1. Just superb and what a beautiful read with such beautiful memories for you. I couldn’t help but have a bit of a giggle because I recent did the same job at my mother in laws home after she moved into age care. The difference was I found about 10 ( of what I think are the same) recipe for cakes only each one is slightly different with slightly different ingredients and now I’m not sure which is correct. I guess I’ll have to try and make them to work out which was THE recipe
    Thank you

  2. This is lovely, Annette, and brings your beautiful Danielle back in many memories – I can see her warm smile and wonderful eyes as she speaks in Yiddish or translates. I love the photo! Thank you.

  3. Pauline Posner Reply

    Loved loved loved Danielle
    An exceptionally intelligent warm caring woman with a smile that melted your heart. ❤️
    Beautiful article Annette

  4. What a beautiful article. Please let me know how the meatballs turn out! xx

  5. Lisa Tonkin Reply

    I loved your mum she was always so nurturing, smiling and happy I remember her so clearly. I remember you so clearly both of you gorgeous. You are always a good writer and I really enjoyed reading this piece beautifully written sending you love

  6. Annette your mum was a treasure just as I’m sure we’re her recipes and the collection you’ve made of them. Miss her a lot

  7. Corinne Fernandez-Markov Reply

    Such a beautiful story and fabulous journey through food. A Jewish journey. She loved to cook and nourish – very carefully!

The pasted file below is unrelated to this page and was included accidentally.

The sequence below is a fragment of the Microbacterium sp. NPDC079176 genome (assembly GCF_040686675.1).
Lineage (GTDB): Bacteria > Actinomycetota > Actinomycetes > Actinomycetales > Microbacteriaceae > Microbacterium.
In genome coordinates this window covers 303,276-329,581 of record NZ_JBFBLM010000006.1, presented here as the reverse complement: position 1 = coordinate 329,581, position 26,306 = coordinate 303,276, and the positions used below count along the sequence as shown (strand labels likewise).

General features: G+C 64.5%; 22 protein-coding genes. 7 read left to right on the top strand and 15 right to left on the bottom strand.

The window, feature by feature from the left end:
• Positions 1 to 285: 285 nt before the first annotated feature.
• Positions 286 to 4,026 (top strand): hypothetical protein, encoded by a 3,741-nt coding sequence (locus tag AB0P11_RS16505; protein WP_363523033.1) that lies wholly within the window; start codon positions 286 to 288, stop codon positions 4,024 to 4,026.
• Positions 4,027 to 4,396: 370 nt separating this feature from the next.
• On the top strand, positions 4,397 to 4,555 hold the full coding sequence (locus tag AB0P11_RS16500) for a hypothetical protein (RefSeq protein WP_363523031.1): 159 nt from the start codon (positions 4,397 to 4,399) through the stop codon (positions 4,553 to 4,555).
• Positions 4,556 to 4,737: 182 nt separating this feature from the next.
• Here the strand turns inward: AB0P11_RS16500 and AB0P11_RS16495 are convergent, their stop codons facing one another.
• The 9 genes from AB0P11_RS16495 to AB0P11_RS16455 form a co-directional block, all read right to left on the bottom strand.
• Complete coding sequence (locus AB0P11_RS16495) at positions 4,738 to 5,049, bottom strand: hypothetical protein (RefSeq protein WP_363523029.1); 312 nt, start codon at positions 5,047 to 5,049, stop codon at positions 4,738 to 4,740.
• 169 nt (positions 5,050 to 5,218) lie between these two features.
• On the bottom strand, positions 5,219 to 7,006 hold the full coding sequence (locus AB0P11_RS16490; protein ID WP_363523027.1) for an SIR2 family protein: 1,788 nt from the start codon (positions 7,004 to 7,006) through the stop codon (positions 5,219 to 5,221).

8. Oh Annette this is absolutely priceless! Thank-you for sharing.

  9. Lauren Levin Reply

    That’s a beautiful memory of your mother’s kitchen love. Your mum was very special to me, teaching me Yiddish at monash. She made us learn poems off by heart, and I can still recite them 15 years later. She taught with high expectations, and laughter. She was an amazing woman. She was way too busy giving so much to her students to ever order those recipe clippings!!

  10. I have fond memories of your beautiful mother teaching me Yiddish.
    May her memory be a blessing

  11. Avigail Wonder Reply

    Your mother was such an elegant, warm and wise woman. She was my Yiddish lecturer in Monash University and I really loved learning with her and hearing her speak Yiddish. We had our lessons in her beautiful home and she was welcoming and non-judgemental and so patient. I’ll never forget her chuckling good naturedly when she had to teach a Greek girl who had joined our Yiddish class about shabbos and shul. She marvelled how one word in Yiddish didn’t have a translation but a full multi-layered meaning that could take hours to explain. That was a special semester I won’t forget.
    May her memory be a blessing!

  12. Thank you for this anecdote Annette. I love the pic of your mum in her kitchen. She will always be looking over your shoulder when you cook. What a beautiful image

  13. Thank you Annette.
    Your mother was very special to me. She helped me on two occasions to get my Yiddish pronunciation and expression right when I recited poems at April 19th Ghetto commemorations.
    Warm regards,